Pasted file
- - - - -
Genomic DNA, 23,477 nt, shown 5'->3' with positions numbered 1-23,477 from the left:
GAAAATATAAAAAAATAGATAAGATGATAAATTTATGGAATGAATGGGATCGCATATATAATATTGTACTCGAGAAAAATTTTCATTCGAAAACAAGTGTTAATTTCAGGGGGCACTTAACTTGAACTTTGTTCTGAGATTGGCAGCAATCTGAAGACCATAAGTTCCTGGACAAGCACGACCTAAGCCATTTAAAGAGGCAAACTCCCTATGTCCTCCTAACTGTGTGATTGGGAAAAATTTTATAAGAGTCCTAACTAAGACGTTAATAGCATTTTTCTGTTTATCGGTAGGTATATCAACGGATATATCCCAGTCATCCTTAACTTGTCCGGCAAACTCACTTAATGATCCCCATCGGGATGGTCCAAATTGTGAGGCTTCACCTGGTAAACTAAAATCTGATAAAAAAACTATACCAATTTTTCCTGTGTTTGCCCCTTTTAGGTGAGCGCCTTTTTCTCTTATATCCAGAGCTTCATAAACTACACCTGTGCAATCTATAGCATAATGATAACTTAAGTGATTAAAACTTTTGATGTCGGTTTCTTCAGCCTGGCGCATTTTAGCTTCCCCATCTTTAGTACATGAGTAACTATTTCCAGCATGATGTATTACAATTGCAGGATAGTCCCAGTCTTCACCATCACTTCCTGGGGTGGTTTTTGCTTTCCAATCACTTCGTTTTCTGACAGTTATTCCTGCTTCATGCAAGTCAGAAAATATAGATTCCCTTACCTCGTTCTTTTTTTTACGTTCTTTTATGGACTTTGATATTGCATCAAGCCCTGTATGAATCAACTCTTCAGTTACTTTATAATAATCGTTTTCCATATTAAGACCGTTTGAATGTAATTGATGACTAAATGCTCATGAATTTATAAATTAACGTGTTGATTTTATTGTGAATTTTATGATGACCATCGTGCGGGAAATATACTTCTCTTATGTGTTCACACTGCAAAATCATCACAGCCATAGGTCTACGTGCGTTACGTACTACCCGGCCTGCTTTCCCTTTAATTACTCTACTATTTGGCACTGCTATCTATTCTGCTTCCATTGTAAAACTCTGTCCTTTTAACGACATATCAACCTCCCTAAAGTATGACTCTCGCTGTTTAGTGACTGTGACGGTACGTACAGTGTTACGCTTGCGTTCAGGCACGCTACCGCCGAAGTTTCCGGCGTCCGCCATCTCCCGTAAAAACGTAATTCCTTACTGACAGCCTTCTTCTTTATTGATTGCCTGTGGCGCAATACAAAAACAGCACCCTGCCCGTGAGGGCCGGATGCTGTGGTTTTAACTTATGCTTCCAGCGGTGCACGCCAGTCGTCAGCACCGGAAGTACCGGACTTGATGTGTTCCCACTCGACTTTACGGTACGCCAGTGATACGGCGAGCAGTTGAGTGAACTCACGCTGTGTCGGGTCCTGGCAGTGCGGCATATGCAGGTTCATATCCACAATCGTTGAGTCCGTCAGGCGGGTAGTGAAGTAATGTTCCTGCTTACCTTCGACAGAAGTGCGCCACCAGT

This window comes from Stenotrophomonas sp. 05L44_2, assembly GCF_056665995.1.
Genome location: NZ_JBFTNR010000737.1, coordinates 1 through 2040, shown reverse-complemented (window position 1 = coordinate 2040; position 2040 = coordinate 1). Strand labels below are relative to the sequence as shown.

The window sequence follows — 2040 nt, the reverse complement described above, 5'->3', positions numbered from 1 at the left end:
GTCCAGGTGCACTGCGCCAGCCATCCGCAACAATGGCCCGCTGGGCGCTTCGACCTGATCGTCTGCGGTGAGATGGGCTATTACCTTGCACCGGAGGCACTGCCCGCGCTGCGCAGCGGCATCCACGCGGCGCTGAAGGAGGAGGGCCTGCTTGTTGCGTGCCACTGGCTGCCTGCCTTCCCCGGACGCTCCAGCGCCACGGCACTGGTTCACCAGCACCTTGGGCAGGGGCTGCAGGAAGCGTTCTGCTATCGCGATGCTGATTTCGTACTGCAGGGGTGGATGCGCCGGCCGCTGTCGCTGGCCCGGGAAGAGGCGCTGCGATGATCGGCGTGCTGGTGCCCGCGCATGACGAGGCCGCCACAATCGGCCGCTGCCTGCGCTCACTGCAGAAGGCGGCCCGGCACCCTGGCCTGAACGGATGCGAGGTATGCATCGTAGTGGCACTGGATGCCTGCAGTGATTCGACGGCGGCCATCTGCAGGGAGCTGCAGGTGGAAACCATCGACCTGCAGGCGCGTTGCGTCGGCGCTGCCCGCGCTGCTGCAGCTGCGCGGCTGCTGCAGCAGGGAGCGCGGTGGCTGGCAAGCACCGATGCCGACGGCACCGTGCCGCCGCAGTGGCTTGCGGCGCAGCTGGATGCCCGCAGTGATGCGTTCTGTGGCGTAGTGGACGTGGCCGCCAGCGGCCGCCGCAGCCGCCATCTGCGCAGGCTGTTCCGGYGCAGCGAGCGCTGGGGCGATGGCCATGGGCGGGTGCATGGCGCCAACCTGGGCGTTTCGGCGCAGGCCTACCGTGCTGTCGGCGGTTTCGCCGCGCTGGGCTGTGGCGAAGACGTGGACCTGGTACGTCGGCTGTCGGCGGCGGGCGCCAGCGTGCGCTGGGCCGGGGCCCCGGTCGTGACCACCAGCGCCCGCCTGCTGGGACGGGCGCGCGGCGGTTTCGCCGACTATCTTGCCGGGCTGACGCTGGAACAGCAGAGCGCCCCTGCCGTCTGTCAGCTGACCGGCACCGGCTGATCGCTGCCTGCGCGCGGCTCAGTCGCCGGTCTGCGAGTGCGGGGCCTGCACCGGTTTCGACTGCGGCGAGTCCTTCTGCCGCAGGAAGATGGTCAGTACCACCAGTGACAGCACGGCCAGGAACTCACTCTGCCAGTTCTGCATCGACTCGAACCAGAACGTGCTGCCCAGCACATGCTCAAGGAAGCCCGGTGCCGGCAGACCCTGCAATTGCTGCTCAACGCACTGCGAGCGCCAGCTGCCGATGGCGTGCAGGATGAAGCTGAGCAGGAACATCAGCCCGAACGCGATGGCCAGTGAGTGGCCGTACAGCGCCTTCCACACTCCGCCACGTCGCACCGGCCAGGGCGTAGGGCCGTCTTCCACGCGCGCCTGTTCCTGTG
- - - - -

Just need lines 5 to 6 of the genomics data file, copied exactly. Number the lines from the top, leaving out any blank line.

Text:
The window sequence follows — 2040 nt, the reverse complement described above, 5'->3', positions numbered from 1 at the left end:
GTCCAGGTGCACTGCGCCAGCCATCCGCAACAATGGCCCGCTGGGCGCTTCGACCTGATCGTCTGCGGTGAGATGGGCTATTACCTTGCACCGGAGGCACTGCCCGCGCTGCGCAGCGGCATCCACGCGGCGCTGAAGGAGGAGGGCCTGCTTGTTGCGTGCCACTGGCTGCCTGCCTTCCCCGGACGCTCCAGCGCCACGGCACTGGTTCACCAGCACCTTGGGCAGGGGCTGCAGGAAGCGTTCTGCTATCGCGATGCTGATTTCGTACTGCAGGGGTGGATGCGCCGGCCGCTGTCGCTGGCCCGGGAAGAGGCGCTGCGATGATCGGCGTGCTGGTGCCCGCGCATGACGAGGCCGCCACAATCGGCCGCTGCCTGCGCTCACTGCAGAAGGCGGCCCGGCACCCTGGCCTGAACGGATGCGAGGTATGCATCGTAGTGGCACTGGATGCCTGCAGTGATTCGACGGCGGCCATCTGCAGGGAGCTGCAGGTGGAAACCATCGACCTGCAGGCGCGTTGCGTCGGCGCTGCCCGCGCTGCTGCAGCTGCGCGGCTGCTGCAGCAGGGAGCGCGGTGGCTGGCAAGCACCGATGCCGACGGCACCGTGCCGCCGCAGTGGCTTGCGGCGCAGCTGGATGCCCGCAGTGATGCGTTCTGTGGCGTAGTGGACGTGGCCGCCAGCGGCCGCCGCAGCCGCCATCTGCGCAGGCTGTTCCGGYGCAGCGAGCGCTGGGGCGATGGCCATGGGCGGGTGCATGGCGCCAACCTGGGCGTTTCGGCGCAGGCCTACCGTGCTGTCGGCGGTTTCGCCGCGCTGGGCTGTGGCGAAGACGTGGACCTGGTACGTCGGCTGTCGGCGGCGGGCGCCAGCGTGCGCTGGGCCGGGGCCCCGGTCGTGACCACCAGCGCCCGCCTGCTGGGACGGGCGCGCGGCGGTTTCGCCGACTATCTTGCCGGGCTGACGCTGGAACAGCAGAGCGCCCCTGCCGTCTGTCAGCTGACCGGCACCGGCTGATCGCTGCCTGCGCGCGGCTCAGTCGCCGGTCTGCGAGTGCGGGGCCTGCACCGGTTTCGACTGCGGCGAGTCCTTCTGCCGCAGGAAGATGGTCAGTACCACCAGTGACAGCACGGCCAGGAACTCACTCTGCCAGTTCTGCATCGACTCGAACCAGAACGTGCTGCCCAGCACATGCTCAAGGAAGCCCGGTGCCGGCAGACCCTGCAATTGCTGCTCAACGCACTGCGAGCGCCAGCTGCCGATGGCGTGCAGGATGAAGCTGAGCAGGAACATCAGCCCGAACGCGATGGCCAGTGAGTGGCCGTACAGCGCCTTCCACACTCCGCCACGTCGCACCGGCCAGGGCGTAGGGCCGTCTTCCACGCGCGCCTGTTCCTGTG